On the eve of President Duterte’s signing of the controversial RA 11479, his advisers had asked him to carefully reconsider what he intended to do because of mounting opposition. They were specifically referring to the Bangsamoro leaders who brought their petition to the President that same day.
I don’t remember any legislative measure that had been faced with such passionate controversy, fear, and anxiety that this bill had generated. So much so that I really thought he would veto or send it back to Congress for further revision. But I was wrong.
Even before the signing, there were protests, posts on social media reflecting people’s righteous indignation but all these were ignored.
Among the more than a dozen groups and thousands of citizens from all over various regions which marched in the streets carrying posters, and issuing statements and petitions, were framers of the Constitution who noted onerous provisions. They said:
“The law sends a chilling effect on freedom of expression, creates a climate of fear and puts us on a slippery slope to authoritarianism… It does not provide the accused the opportunity to present evidence to the contrary in a fair hearing. Even the mechanism of a trial is not reassuring. The Charter deleted ASSO or “Arrest, search, and seizure orders” but with this law, we may be unwitting witnesses to a return to a past of unwelcome experiences… The Anti-Terrorism Council is empowered to unilaterally designate the accused already a ‘terrorist’ even prior to a court determination.”
“There is no universal definition of terrorism,” they noted. “Thus, in assessing ATA, we must look into both the content and the context as even a good law may have disastrous consequences because of bad governance and weak institutional mechanisms.”
By context, the framers are referring to the socio-economic and political realities in the country. Those who defend the law must therefore realize that the country has many attributes of a weak state – weak law enforcement, poor implementation of the system of checks and balances, separation of powers, and lack of due process, and an independent judiciary.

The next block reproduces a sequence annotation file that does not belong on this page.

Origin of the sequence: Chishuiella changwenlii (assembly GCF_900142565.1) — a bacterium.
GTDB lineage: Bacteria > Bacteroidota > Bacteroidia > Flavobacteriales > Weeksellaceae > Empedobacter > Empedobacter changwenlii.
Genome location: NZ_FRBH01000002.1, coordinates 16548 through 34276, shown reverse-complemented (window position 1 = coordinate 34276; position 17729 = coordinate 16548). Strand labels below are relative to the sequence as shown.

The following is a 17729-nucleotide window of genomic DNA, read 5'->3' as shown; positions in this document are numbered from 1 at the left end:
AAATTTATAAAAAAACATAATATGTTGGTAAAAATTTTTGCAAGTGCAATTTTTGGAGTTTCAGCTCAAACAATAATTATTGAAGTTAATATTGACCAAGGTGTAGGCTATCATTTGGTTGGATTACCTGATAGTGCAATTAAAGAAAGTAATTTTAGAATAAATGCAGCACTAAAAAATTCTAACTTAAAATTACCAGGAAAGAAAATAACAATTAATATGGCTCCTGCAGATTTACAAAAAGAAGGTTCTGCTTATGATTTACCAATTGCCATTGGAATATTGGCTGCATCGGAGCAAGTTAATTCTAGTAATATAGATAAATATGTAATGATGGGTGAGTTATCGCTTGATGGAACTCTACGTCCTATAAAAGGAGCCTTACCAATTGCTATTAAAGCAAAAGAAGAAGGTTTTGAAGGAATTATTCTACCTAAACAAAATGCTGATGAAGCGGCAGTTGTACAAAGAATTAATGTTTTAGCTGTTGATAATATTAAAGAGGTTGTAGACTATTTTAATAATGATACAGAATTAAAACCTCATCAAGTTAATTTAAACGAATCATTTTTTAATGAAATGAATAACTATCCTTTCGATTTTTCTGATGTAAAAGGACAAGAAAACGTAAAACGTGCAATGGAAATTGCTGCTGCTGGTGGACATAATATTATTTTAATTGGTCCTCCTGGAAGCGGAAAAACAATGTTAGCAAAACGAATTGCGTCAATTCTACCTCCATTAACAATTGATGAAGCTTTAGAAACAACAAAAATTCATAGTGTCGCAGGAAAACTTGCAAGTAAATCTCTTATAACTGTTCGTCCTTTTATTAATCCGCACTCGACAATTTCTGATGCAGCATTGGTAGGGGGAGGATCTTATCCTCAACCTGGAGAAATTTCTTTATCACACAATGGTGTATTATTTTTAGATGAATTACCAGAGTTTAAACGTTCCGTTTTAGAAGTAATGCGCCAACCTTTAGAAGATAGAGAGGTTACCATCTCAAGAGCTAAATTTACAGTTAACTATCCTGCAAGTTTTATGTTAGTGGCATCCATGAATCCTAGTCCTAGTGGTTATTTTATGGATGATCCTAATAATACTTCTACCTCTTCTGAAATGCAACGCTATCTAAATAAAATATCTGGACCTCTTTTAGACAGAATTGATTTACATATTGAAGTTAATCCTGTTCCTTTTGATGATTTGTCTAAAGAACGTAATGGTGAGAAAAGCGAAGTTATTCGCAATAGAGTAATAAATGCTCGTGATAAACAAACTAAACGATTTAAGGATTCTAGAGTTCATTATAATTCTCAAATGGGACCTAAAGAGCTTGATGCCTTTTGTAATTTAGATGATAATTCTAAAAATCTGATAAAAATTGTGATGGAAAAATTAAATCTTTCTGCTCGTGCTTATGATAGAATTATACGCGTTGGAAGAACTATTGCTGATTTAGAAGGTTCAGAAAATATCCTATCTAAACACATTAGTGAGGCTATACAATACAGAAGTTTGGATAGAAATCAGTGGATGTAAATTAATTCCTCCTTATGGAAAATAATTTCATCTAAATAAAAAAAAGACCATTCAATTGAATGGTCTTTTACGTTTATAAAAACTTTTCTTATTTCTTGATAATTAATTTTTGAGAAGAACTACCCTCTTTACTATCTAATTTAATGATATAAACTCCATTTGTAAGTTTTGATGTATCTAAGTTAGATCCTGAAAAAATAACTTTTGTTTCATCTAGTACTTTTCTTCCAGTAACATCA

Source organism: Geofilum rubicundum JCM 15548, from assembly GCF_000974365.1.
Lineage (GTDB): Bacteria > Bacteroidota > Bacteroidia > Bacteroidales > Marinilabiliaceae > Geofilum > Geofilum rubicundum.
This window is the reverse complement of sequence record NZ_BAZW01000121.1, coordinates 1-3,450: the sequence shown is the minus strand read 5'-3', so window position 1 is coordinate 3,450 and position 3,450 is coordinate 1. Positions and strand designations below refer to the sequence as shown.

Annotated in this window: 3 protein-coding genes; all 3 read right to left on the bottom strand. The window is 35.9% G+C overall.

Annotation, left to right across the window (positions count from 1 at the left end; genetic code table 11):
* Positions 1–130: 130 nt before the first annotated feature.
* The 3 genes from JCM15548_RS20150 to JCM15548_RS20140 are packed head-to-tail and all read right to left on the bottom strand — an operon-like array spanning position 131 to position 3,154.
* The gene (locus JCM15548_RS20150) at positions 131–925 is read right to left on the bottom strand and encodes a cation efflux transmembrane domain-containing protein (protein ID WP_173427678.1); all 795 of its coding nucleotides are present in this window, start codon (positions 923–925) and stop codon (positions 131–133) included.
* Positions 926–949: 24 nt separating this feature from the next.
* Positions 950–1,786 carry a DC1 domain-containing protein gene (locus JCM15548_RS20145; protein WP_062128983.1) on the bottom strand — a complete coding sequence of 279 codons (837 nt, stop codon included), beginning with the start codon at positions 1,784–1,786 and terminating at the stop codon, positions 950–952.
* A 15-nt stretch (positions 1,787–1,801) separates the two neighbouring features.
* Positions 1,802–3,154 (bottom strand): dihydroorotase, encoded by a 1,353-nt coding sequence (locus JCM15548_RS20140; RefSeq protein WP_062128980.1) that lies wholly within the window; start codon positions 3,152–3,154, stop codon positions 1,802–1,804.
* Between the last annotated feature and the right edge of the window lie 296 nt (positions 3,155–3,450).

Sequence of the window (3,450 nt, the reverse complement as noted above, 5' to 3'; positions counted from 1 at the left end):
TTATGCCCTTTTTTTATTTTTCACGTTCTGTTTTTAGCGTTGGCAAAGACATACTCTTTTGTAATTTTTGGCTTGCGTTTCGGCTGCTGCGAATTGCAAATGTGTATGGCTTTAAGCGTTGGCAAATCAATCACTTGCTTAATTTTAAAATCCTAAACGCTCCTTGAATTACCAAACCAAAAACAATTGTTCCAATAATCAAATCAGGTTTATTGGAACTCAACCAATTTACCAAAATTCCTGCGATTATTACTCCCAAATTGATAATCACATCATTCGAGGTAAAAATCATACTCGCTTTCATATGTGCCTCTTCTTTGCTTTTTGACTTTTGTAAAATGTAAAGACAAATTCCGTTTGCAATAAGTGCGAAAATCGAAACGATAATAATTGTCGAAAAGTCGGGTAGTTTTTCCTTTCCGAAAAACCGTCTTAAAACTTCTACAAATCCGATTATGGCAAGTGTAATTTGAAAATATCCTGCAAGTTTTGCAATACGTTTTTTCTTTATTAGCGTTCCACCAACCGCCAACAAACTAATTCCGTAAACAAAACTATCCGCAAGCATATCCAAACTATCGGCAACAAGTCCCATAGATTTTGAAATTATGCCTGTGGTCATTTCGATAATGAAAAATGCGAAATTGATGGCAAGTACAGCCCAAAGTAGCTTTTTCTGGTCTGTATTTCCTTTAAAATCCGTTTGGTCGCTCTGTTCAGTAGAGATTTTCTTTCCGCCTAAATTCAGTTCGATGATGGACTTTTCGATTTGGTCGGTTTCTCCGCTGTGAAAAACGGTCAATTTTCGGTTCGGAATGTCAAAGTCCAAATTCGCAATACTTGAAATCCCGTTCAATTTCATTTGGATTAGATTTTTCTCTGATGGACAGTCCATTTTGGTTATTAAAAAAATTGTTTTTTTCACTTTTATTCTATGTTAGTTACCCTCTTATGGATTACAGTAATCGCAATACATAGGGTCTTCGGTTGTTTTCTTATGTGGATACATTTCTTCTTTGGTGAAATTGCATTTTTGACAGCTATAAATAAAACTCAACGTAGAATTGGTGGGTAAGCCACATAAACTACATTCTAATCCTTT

“Further,” the statement notes, “life of the law has not been logic but experience. And our experience with authoritarianism is that it breeds little dictators in both the local governments and enforcement agencies, with the poor bearing the worst abuses.”
In other words, the greatest threat posed by the ATA is the erosion of democracy. That it may be used to stifle government critics is a common perception by human rights advocates. Anyone “threatening, planning, training, fraternizing, proposing and inciting to terrorism” can be subject to arrest,” is a provision that indeed is frightening.
Below is only a partial list of groups representing various sectors and diverse social groups. For the past months and even before the bill was passed in Congress, they were already armed with their dissent, pointing to the threats it presents.
- Mindanaon lawmakers and Bangsamoro lawyers and students say that the measure will benefit their terror-struck region the most as it would incite violence.
- A group of lawyers and civic activists led by Howard Calleja and former Education Secretary Armin Luistro.
- Far Eastern University professors led by law dean Melencio Sta Maria. The group asked the Supreme Court to strike down 13 provisions, namely Secions 4, 5, 6, 7, 8, 0, 10, 11, 12, 25, 26, 27, & 29.
- The 14-member Makabayan bloc of the House of Representatives led by Bayan Muna Rep. Carlos Zarate.
- Business groups. Makati Business Club and the Management Association of the Philippines noted that the law was unnecessary; that the administration should focus on the country’s economic recovery. MAP implored lawmakers to address dangerous provisions to ensure rights were protected.
- Former Supreme Court Associate Justice Antonio Carpio said the law should be challenged before the Supreme Court for its unconstitutional provisions.
- Former chief of the Government Corporate Counsel Rudolf Jurado based his petition on the issue that the bill was rushed by Congress, and therefore violates constitutional standards
- Thirteen CCP Artists awardees also decried the anti-terror law
- Ateneo and Xavier law professors, the Ateneo Human Rights Center, Jesuit priest Albert Alejo, and the labor federation, Sentro ng mga Nagkakaisa at Progresibong Manggagawa
- Detained opposition leader Sen. Leila de Lima said that it is just another weapon for Duterte’s efforts against lawful dissent, political rivals, and our countrymen demanding accountability.
- Edre Olalia, president of the National Union of People’s Lawyers, said that the law is “perilous, vulnerable to imminent abuses.”
- Albay Representative Edcel Lagman warned that despite promises made by law enforcement agencies that it would not be abused, “no assurance would ensure this, as the law itself is abusive and derogatory of human rights, civil liberties, and freedoms.”
What next? Should the petitioners succeed in convincing the Supreme Court that indeed, the law is unconstitutional, the latter would nullify it. Both the Executive and the Legislative have said that they will respect the decision.
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